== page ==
As China’s taste for global wine and spirits grows, global wineries have turned to Alibaba to uncork valuable consumer insights that will shape their marketing strategies for selling into the world’s second-largest economy.
For Italian winemaker Allegrini, that meant leveraging a report on Chinese wine trends published last December by B2C shopping site Tmall to find three wines that may be suitable for the market. All three were chosen to match a notable preference among China’s wine lovers for the slight sweetness in wine made with dried grapes.
“China is a very interesting market, and right now we are learning and working step-by-step to design the right [wine] portfolio,” said Allegrini owner Marilisa Allegrini.
Allegrini was among a group of wine sellers from France, Italy, Spain, Australia and Chile in Shanghai on Friday for a press conference kicking off Tmall’s second annual 9.9 Global Wine & Spirits Festival. The 10-day online shopping event, created to introduce overseas wines and spirits to Chinese consumers, includes more than a thousand brands from more than 50 countries—and 10,000 types of wine. During a pre-sale between Sept. 1-4, Tmall will highlight premium wines and offer discounted pricing on well-known brands between Sept. 5-8. The sale itself takes place on Sept. 9-10.
“We wanted to build a link between Alibaba and the world through wine, bring the world’s best wine and spirits to Chinese consumers through our platforms, as well as bring good wine to more people around the world,” 9.9 Wine Festival head coordinator Fang Wei said in a statement.
Tmall announced that it has created a “Tmall Wine Standard” as a kind of Michelin Guide for budding wine lovers in China. The online marketplace enlisted 99 sommeliers and gourmets to taste and categorize nearly a thousand wines according to acidity, sweetness and texture, among other indicators, in addition to offering advice on food pairings. A number of brands have also signed on to the initiative, including France’s Lafite, GIV in Italy, Australian winemaker Penfolds, Santa Rita of Chile, Mondavi in the U.S., and Changyu and Monlot in China.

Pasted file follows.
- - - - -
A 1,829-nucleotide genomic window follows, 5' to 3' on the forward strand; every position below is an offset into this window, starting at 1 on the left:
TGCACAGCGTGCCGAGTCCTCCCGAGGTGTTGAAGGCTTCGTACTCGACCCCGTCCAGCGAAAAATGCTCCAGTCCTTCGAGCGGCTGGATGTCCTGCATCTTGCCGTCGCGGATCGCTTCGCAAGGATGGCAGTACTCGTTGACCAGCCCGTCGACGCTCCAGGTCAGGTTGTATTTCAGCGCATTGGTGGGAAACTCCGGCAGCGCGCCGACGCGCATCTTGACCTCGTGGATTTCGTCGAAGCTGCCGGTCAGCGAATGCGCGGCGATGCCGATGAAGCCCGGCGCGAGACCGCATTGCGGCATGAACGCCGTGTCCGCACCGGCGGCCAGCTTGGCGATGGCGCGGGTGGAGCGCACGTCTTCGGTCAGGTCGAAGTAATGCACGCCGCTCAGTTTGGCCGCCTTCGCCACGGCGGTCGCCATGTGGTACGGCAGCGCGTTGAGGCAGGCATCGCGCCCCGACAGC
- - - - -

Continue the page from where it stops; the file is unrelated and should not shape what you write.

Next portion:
Chinese customs data shows that about 638 million liters of wine worth $2.4 billion were imported into the country last year, a year-on-year increase of 15 percent in volume and 16 percent in value. According to wine-and-spirits trade show Vinexpo, China will grow an average of 7 percent a year and reach a value of $21 billion by 2020, overtaking the UK to become the world’s second-largest wine market as vino grows in popularity among the middle class.
France and Australia make up the majority of the bottles of wine imported in China, accounting for 42.3 percent and 25.5 percent of the market, respectively, according to the China Association for Imports and Exports of Wine & Spirits. Italy accounts for 5.7 percent.
Allegrini took steps to catch up on Friday by holding a tasting for its three chosen wines, with plans to reveal the winner at the 11.11 Global Shopping Festival in November. She will bring half-sized bottles of wine to the China market as well, in a bid to cater to needs of younger wine lovers that seek quality wine at a cheaper price point. In addition, she is not ruling out the launch of a blended wine just for the China market in the near future.
“We have to learn how to interact and communicate with Chinese consumers—make Italy more well-known,” Allegrini said.